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Carlsbad Exhibit Features 2020 Climate Art Fellow Kim Reasor

For the first time, “Connected Lands. Connected People” by Climate Art Fellow Kim Reasor will be on public display as part of the 2021 Juried Biennial Exhibition in Carlsbad, California. The exhibition runs from June 12th through August 7th – mark your calendars!

The 2021 Juried Biennial Exhibition at William D. Cannon Art Gallery in Carlsbad, California has selected two pieces from our 2020 Climate Art Fellow, Kim Reasor, to be displayed from June 12th through August 7th. Part of the Connected Lands. Connected People. series, “Refuge” and “Bio-Fragmentation” translate the themes and results of the Connecting Wildlands and Communities project.

As the 2020 Climate Art Fellowship was held in a largely virtual environment, this will be the first opportunity for the community to see Connected Lands. Connected People. in person. The exhibition will also showcase artwork from 29 artists from around San Diego County.

To learn more about the exhibition and how to book an online reservation, please visit the Gallery website here: William D. Cannon Art Gallery


Artist Statement: Inspired by Dr. Isabel Rojas-Viada and Megan Jennings’ work on defining climate refugia in Southern California. I used the structure of a Venn diagram to imply the complexity and gradations of climate refugia from lower quality to higher quality, with ecological importance being one of the most important factors. The area outside the circles represents climate stressors: development, fire, drought, climate change. The center is a recessed cabinet with a depiction of an oak riparian area, or what I think of as the “super refugia”.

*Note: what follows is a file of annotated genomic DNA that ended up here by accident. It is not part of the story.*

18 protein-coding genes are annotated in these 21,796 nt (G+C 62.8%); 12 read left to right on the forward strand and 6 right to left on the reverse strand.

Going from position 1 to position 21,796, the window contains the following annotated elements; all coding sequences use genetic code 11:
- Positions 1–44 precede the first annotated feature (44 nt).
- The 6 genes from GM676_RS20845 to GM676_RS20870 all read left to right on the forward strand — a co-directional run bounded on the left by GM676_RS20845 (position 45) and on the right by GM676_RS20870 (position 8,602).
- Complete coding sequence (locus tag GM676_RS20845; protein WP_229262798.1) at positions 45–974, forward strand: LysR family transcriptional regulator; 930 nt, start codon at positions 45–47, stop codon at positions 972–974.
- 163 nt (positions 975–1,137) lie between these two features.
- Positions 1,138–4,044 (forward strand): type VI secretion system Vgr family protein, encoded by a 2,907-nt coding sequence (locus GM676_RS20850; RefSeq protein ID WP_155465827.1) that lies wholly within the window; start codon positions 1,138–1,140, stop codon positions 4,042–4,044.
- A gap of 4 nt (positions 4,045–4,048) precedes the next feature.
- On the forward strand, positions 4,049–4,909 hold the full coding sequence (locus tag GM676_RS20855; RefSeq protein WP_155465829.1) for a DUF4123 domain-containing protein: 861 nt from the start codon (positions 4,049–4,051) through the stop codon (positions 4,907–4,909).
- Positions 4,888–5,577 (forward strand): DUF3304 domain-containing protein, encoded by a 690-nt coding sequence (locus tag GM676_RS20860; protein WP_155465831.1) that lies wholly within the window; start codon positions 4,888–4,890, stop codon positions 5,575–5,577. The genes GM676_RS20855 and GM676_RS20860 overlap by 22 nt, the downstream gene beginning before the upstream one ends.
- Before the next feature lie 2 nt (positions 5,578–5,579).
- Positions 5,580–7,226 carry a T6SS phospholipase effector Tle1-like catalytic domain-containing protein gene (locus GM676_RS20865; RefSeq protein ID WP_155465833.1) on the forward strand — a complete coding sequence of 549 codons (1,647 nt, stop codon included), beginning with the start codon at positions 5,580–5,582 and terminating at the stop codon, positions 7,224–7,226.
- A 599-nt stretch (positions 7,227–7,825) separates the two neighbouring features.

Artist Statement: Bio-Fragmentation shows an urban area with fragmented pieces of nature. The lack of greenery increases the urban heat island effect. The young boy can be seen as thirsty from the heat and perhaps suffering from a nature deficit, what the Finns call “forest sickness” (metsän ikävä). After speaking with Climate Science Alliance’s Tribal Capacities and Partnerships Program Manager, Will Madrigal, I changed a ghostly mountain lion on the lower left panel to a coyote. At the top, climate warming stripes reflect rising air temperatures. In addition, there are fragments of animals (gnatcatcher, deer) which represent the fragmentation of habitat.


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